Vaccines are divided into other categories based on how the drug intends to destroy the targetted microbe or pathogen. Since viruses, bacteria and toxins attack the body in different ways, the epidemiologist must design a solution that works best for the circumstances. Here are his choices:

Live, attenuated vaccines

These contain a version of the living microbe that has been weakened in the lab so it can’t cause disease. Like firefighters setting small fires in advance of a mega-blaze, this small dose of the killer pathogen is easy for the immune system to fight off, thereby achieving lifelong immunity with one or two doses. However, people with compromised immune systems are considered too weak to overcome a live vaccine. Besides that, the microbe that's injected may on occasion morph into something worse than it was initially. These vaccines are likewise not suitable for some geographical locations, since a "live" vaccine must be kept alive through refrigeration.

Inactivated vaccines

Samples of the disease-causing microbe are first destroyed with chemicals, heat, or radiation. These vaccines are more stable and safer than live vaccines, since the dead microbes can’t mutate back to their disease-causing state. Inactivated vaccines usually don’t require refrigeration, and they can be easily stored and transported in a freeze-dried form, which makes them accessible to people in developing countries. On the down side, they trigger a weaker immune system response and therefore require multiple doses over time or booster shots to be effective.

Subunit vaccines

These use only parts of the killer microbe, specifically the antigens, which are responsible for triggering the production of antibodies to fight the microbe. It takes a long time to develop a subunit vaccine, but once it's perfected, adverse reactions are much lower than with live or inactivated vaccines. These vaccines are a good choice for people with compromised immune systems.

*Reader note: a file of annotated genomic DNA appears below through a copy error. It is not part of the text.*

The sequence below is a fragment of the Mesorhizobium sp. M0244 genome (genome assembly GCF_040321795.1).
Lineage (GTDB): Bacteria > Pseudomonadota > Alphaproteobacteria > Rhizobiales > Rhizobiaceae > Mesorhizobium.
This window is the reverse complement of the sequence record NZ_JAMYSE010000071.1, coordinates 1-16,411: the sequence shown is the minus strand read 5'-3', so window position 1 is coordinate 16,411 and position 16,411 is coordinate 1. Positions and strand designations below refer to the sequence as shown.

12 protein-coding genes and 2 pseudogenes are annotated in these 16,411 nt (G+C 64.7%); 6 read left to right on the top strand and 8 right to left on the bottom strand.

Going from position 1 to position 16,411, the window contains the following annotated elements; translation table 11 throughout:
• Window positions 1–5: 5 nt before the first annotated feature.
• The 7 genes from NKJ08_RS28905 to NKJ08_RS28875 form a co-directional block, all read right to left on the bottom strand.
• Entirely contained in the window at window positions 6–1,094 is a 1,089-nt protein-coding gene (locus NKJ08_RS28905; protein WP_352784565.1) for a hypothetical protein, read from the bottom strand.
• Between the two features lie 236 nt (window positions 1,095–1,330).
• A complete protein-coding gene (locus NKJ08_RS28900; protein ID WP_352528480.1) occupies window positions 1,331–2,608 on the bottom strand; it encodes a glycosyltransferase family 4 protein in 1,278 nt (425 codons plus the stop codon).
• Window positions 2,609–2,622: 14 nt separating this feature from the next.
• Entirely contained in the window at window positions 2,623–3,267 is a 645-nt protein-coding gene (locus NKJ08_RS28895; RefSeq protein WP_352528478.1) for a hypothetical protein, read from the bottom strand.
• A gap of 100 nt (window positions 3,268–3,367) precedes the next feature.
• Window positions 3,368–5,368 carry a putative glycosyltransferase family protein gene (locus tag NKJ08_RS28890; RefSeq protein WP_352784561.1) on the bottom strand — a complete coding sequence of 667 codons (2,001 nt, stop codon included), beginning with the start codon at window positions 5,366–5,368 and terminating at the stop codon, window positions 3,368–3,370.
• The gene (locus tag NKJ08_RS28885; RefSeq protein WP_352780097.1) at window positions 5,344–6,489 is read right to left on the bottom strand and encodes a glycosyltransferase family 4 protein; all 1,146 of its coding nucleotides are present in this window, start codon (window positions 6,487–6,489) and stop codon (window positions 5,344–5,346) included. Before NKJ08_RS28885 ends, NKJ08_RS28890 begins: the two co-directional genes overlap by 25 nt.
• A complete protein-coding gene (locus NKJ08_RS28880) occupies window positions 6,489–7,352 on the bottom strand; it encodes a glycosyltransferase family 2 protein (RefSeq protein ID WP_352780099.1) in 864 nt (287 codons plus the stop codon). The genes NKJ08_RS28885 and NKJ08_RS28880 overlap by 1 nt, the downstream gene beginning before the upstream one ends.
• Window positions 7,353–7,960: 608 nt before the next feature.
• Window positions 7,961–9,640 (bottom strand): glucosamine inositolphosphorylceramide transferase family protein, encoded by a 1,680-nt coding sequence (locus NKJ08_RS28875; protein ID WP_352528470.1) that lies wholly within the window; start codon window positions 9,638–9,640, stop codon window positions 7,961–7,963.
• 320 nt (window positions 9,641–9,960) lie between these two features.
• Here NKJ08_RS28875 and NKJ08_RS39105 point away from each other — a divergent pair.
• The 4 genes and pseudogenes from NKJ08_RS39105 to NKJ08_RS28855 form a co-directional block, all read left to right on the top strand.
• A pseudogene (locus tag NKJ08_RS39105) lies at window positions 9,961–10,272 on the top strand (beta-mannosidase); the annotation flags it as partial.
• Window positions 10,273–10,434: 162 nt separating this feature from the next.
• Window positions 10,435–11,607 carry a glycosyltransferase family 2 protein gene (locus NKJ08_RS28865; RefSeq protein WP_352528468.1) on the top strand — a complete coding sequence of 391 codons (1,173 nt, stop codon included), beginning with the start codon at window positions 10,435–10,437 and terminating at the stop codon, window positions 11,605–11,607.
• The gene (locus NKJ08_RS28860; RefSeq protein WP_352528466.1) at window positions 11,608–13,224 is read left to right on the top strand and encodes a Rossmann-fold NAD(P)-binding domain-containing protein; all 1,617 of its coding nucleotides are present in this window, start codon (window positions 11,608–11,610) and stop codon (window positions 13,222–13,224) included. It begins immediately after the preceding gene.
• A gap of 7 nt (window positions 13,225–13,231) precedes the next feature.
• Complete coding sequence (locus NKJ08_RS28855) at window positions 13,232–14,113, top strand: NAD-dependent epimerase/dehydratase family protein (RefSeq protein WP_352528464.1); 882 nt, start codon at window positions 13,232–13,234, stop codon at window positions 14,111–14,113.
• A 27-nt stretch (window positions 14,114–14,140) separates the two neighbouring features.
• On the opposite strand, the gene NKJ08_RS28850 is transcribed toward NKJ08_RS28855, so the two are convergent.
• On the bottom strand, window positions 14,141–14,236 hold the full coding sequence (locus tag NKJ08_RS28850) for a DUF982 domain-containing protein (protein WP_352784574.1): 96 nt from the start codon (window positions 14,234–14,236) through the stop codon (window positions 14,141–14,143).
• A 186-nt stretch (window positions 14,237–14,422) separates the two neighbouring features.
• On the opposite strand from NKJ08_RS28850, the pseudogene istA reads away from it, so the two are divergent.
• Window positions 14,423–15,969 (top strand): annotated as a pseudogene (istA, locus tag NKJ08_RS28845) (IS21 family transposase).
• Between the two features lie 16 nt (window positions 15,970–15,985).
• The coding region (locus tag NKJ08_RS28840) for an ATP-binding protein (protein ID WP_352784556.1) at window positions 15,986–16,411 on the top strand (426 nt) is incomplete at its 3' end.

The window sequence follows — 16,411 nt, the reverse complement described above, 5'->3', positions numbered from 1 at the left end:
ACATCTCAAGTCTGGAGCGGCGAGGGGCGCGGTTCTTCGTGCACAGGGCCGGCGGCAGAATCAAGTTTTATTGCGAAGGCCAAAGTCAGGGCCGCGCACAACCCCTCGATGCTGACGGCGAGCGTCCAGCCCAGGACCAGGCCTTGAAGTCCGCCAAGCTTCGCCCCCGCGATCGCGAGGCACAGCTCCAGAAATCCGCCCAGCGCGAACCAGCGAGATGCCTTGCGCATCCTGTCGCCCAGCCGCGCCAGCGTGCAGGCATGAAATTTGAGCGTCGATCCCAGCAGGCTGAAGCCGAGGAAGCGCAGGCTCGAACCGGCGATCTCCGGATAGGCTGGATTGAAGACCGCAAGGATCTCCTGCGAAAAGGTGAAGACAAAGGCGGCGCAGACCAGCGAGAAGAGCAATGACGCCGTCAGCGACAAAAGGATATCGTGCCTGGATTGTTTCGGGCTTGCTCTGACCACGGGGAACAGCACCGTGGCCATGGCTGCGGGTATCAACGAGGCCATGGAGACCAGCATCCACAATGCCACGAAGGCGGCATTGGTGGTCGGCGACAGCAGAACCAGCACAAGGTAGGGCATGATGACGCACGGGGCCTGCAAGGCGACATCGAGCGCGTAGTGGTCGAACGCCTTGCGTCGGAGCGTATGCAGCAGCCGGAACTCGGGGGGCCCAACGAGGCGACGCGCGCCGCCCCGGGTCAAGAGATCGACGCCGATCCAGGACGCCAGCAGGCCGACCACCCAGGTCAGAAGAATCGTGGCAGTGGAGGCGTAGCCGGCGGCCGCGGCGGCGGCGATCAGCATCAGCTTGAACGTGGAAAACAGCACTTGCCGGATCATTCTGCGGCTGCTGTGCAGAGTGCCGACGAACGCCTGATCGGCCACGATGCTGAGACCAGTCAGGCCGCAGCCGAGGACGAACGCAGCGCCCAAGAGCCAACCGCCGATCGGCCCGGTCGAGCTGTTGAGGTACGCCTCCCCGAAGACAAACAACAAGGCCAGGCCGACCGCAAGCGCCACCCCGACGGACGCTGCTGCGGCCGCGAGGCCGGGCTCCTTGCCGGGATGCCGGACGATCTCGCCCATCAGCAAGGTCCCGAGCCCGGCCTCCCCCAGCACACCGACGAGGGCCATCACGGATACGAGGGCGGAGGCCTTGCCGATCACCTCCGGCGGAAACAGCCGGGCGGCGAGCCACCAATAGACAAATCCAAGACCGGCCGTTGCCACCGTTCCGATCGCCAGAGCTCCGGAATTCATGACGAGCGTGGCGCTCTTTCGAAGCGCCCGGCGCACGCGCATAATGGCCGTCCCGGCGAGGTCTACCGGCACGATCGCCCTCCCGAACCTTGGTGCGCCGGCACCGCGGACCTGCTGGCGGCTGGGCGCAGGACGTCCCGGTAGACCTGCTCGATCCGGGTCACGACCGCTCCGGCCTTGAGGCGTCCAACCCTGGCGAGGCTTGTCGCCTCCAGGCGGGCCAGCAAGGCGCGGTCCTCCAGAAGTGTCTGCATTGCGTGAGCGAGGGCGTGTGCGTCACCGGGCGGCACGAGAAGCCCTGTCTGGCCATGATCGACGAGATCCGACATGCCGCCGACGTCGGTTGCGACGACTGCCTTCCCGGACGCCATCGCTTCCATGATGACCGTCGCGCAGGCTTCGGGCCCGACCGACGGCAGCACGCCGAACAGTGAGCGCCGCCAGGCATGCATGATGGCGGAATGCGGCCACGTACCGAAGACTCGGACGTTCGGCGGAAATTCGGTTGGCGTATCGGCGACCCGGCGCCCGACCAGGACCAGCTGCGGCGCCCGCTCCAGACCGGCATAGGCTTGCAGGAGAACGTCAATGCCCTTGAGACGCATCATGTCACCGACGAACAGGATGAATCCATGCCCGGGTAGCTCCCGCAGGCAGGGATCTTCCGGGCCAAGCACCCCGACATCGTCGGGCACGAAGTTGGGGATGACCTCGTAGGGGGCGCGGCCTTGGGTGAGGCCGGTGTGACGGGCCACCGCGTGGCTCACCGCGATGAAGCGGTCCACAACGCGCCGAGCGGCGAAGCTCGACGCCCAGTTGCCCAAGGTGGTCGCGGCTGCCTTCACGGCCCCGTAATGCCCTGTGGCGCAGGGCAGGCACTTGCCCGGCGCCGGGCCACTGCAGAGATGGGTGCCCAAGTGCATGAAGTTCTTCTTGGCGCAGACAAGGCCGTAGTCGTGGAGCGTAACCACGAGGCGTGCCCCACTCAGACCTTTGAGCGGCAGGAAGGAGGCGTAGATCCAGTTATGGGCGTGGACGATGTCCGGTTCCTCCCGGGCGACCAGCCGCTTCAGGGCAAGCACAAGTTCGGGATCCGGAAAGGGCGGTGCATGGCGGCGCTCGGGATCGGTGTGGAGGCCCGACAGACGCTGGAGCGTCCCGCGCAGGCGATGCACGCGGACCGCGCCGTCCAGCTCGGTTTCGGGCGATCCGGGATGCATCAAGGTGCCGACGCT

Toxoid vaccines

Some bacteria secrete toxins or harmful chemicals, which can cause a serious illness all by themselves. The toxins can in some cases be neutralized by treating them with formalin, which is a solution of formaldehyde and sterilized water. Such “detoxified” toxins are called toxoids and are safe for use as vaccines.When injected, the toxoid causes the immune system to fight off the natural toxin and produce antibodies that will block the real toxin. Diphtheria and tetanus are examples of diseases that toxoid vaccines can prevent.

Conjugate vaccines

The immature immune systems of infants and younger children don't always recognize or respond to certain types of coatings around bacteria, so this special type of subunit vaccine has been developed to address the problem.